More than 40% said they expected precious metals to be the sector most likely to see consolidation this year, almost double the number of votes for base metals, which came in second.
White & Case elaborates that, what started as being seen as an existential threat when Covid-19 hit the world, with stock prices collapsing to the lowest since the commodity crisis in 2015, soon morphed into a resilience story for the industry.
“The majors proved incredibly robust, being able to keep the world’s biggest mines operating and, in most cases, their staff safe. Global supply chains held up for the most part and China managed to keep its industrial engine humming, driving demand for metals and commodities.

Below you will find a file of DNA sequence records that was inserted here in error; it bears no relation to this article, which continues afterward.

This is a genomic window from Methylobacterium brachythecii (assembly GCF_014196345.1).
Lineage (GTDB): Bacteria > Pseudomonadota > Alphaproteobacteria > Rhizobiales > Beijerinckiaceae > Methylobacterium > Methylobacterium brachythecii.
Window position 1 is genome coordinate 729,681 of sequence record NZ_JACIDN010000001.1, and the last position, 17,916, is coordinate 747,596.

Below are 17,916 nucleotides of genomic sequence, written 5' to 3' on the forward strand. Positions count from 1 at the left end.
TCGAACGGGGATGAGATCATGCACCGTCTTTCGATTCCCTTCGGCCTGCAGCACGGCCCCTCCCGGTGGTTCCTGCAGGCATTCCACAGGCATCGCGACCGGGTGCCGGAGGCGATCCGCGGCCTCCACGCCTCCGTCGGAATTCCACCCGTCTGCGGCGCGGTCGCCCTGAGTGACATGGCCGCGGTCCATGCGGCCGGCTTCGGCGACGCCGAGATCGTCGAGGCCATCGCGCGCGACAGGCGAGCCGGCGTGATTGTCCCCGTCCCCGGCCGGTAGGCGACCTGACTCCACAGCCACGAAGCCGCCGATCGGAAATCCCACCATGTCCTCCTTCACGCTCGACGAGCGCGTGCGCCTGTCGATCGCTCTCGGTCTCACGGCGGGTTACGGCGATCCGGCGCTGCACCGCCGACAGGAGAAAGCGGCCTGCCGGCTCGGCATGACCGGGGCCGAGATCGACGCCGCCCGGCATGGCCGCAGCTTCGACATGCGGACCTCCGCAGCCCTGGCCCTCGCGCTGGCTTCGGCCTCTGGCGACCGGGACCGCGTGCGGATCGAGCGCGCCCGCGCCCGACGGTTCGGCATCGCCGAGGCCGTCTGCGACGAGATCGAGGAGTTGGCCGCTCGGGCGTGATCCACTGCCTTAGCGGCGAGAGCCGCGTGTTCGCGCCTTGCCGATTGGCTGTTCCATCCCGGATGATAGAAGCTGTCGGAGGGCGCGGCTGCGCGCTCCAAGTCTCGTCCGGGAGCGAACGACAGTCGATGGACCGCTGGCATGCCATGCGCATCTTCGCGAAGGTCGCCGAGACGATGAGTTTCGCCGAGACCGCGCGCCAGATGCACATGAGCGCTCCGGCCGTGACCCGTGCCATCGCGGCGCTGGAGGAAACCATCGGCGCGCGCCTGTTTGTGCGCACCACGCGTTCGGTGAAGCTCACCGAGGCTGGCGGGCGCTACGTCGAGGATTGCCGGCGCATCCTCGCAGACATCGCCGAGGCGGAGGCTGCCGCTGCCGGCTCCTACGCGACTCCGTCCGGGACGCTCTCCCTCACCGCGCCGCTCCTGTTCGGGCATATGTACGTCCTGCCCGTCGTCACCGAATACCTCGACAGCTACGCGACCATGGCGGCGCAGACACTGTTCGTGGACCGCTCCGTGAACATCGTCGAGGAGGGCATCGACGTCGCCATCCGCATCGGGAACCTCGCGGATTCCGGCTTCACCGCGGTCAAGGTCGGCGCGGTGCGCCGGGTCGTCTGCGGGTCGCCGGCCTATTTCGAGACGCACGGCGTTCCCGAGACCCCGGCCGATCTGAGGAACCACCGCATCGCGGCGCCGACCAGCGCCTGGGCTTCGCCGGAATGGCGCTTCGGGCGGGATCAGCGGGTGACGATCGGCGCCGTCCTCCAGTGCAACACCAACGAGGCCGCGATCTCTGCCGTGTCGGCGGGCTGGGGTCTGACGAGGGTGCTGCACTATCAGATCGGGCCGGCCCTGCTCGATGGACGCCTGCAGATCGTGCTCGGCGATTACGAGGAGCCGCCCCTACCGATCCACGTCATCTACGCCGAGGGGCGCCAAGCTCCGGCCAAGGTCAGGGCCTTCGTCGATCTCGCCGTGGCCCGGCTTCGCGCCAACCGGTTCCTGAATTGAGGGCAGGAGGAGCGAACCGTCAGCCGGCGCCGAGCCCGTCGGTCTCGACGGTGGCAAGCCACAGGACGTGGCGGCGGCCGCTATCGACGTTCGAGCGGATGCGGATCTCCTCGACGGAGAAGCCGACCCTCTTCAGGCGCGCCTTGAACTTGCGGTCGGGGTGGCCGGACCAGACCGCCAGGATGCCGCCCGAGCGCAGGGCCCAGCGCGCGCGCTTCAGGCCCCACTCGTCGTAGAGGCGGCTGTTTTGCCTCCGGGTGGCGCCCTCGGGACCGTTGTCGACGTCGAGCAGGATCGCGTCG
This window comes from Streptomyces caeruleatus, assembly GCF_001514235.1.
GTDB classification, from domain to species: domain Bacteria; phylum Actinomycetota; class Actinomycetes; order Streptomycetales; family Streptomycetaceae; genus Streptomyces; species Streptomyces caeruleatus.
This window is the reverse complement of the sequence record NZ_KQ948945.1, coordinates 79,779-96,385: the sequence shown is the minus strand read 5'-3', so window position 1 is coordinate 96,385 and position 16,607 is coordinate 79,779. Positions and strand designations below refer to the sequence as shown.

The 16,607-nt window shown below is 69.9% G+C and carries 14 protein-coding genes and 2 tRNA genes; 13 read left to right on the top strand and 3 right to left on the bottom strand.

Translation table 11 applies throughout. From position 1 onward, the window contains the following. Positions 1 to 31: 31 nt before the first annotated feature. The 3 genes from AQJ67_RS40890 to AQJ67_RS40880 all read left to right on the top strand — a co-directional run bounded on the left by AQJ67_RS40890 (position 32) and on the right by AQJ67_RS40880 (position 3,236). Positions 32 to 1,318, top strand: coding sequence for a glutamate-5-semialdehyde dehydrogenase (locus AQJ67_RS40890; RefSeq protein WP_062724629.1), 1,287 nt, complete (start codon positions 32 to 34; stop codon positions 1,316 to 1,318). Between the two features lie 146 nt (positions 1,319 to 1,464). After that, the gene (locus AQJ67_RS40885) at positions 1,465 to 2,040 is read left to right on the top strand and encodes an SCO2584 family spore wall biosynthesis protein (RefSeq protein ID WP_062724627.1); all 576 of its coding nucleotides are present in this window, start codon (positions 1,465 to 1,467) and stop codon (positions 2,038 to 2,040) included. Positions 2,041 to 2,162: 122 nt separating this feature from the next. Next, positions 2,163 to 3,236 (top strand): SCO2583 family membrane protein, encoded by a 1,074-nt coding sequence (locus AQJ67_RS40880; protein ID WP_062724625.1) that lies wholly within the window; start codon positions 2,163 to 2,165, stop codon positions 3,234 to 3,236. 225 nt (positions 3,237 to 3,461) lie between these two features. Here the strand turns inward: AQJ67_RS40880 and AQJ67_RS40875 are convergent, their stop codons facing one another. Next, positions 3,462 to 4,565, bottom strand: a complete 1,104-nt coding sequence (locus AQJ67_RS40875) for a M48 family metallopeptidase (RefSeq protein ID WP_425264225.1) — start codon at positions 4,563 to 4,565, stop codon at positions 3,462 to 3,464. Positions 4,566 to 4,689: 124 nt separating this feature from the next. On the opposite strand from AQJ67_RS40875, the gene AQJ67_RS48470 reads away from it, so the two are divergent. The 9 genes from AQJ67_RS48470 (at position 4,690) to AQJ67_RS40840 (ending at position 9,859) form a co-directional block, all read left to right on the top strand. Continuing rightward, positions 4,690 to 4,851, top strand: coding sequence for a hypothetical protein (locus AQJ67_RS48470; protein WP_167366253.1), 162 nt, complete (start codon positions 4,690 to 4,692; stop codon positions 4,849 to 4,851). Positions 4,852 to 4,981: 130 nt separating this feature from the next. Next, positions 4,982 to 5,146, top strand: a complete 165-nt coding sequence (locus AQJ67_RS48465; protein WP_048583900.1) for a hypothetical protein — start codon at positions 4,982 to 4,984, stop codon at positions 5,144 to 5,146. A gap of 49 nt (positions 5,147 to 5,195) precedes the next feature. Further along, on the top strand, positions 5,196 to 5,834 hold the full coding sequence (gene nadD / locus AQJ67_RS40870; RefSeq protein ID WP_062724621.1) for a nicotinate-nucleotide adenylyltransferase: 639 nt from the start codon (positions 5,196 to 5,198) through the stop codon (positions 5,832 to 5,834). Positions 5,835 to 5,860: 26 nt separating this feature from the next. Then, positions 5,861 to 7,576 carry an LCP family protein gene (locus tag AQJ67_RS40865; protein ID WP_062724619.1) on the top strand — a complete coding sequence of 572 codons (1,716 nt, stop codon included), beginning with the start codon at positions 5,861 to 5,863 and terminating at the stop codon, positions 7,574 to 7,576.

“As the year drew to a close, copper and iron-ore traded at the highest levels since the 2013 commodities boom, while gold rose above $2 000/oz for the first time.
"Anecdotal evidence suggests that the resilience of the industry, combined with growing investor excitement about the metals needed for the green revolution, brought generalist investors back to the sector for the first time in years, while the biggest miners continue to promise to deliver record returns back to shareholders.”
ESG matters are not new to the mining sector. While essential to our modern world, the mining space, by its very nature, is always going to face very intense scrutiny on this front, says White & Case.
“But even by recent standards, 2020 set a new bar for what is expected and, perhaps most importantly, for what is not acceptable.